I’ve recently starting writing for The American magazine, which I’m amazingly excited about because they are a genuinely fantastic monthly publication dedicated to keeping the expat community informed about goings on at home and relevant happenings abroad. They sent me out to see Charlie and The Chocolate Factory, which has just opened on The West End and is spectacular, in large part because they’ve got an absolutely brilliant Willy Wonka, played by the English actor Douglas Hodge. I thought it a timely opportunity to post about our recent little trip to The Roald Dahl Museum and more importantly, this gem of an English village where the Anglo-Norwegian writer lived for so many years, Great Missenden.
Having finally acquired a British driving license, I was looking forward to using the old motor to liberate us and take in a few of the sights and treasures around the UK. My son’s a huge fan of Roald Dahl (he’s read them all except Matilda and Danny Champion of the World. And the adult stuff. He is six), so we thought one of the first places to go was The Roald Dahl Museum and Story Centre tucked away in The Chilterns on the way to Oxfordshire.
Aside from getting out of London and contending with FA Cup traffic in the process — which took the longest part of the trip — it was a lovely drive (which is, by the by, the reason these photos are not my own. Phone battery drained fulfilling satnav function). I’d forgotten how pleasurable driving can be sometimes.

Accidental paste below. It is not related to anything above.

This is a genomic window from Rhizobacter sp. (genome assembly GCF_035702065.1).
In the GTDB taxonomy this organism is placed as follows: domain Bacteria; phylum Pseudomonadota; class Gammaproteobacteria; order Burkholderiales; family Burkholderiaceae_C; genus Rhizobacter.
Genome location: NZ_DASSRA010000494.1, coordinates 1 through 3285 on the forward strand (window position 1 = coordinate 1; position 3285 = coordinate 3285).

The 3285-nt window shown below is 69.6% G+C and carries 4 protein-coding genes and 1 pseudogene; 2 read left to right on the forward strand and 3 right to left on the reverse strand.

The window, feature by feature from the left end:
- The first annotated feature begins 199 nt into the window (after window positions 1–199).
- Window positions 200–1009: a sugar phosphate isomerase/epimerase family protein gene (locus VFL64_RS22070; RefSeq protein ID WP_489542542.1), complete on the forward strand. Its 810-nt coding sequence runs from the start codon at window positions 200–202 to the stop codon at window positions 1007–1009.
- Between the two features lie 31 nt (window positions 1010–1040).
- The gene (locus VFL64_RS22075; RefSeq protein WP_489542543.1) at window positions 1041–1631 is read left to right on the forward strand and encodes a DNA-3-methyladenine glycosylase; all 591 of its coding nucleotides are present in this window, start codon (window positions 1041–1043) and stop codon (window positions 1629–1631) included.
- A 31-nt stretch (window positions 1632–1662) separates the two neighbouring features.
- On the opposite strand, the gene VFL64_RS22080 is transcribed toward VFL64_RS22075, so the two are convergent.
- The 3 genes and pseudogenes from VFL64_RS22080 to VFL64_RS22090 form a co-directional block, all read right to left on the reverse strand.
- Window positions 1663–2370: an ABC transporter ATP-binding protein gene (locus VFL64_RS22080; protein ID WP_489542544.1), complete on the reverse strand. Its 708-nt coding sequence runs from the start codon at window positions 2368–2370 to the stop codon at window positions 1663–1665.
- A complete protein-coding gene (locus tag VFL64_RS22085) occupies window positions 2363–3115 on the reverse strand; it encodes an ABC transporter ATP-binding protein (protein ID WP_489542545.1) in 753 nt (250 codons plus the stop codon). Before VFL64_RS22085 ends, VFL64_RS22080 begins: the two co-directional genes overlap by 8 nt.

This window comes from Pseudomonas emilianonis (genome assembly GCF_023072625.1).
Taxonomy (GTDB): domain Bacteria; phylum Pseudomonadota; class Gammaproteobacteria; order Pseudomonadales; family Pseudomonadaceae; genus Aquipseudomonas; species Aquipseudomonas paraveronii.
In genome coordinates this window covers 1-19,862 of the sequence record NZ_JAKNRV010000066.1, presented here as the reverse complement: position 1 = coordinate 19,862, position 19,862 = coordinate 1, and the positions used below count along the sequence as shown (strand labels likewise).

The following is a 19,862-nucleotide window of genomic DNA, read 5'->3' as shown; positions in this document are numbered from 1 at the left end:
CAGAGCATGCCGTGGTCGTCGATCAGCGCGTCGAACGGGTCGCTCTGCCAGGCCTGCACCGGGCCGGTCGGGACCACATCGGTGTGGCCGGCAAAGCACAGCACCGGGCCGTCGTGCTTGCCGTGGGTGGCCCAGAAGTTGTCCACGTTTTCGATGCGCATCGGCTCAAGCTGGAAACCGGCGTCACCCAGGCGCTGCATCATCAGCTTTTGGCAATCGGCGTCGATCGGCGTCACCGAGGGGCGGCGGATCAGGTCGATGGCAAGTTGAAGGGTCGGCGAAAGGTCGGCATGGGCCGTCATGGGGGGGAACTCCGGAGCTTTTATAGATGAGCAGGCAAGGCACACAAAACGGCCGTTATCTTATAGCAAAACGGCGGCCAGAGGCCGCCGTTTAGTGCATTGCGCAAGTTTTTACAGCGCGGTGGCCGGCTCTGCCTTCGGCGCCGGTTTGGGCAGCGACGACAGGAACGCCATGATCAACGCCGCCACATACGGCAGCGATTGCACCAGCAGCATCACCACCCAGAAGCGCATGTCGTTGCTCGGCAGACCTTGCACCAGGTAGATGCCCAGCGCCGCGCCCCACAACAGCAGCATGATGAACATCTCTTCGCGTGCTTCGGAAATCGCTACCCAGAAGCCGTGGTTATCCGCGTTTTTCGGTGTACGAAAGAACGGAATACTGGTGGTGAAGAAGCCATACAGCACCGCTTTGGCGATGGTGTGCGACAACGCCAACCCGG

The Museum itself was good. Ish.
Don’t get me wrong. They’ve done a great job in installing some wonderfully presented rooms about the great man’s life and works, but for families on a day out, with a fairly lacklustre attitude conveyed by the employees, I wasn’t sure there was anything we couldn’t have done with my son at home with some markers, some paper and a copy of The Giraffe, Pelly and Me and The Great Glass Elevator.
What I was much more impressed by was the village that hosts the museum and that Dahl called his home for over thirty years. Imagine what you’ve always pictured England to look like. Open your eyes. There. You have Great Missenden before you. No doubt the town planners and their permission forms work hard to maintain such charm, but complete with narrow cobblestone streets, treelined little roads and a sleepily pleasant atmosphere even on the weekends despite Dahl tourism, this little hamlet is the place to explore.
Handily enough, before even paying the admission price for a family (it’s nice, but is it £21 nice?), the museum has free brochures detailing village and country walks following on the trail of different Roald Dahl narratives. See the woods that inspired The Fantastic Mr Fox, have a look in at the library at which Matilda read all those classics and became inspired by literature, and see the timber house that inspired Sophie’s “norphanage” in The BFG, all for the price of gas.
I do applaud the efforts of The Museum in paying tribute to such an amazing writer, but if I were to go back again, it’s for this village, a real piece of vintage Britannia at its best.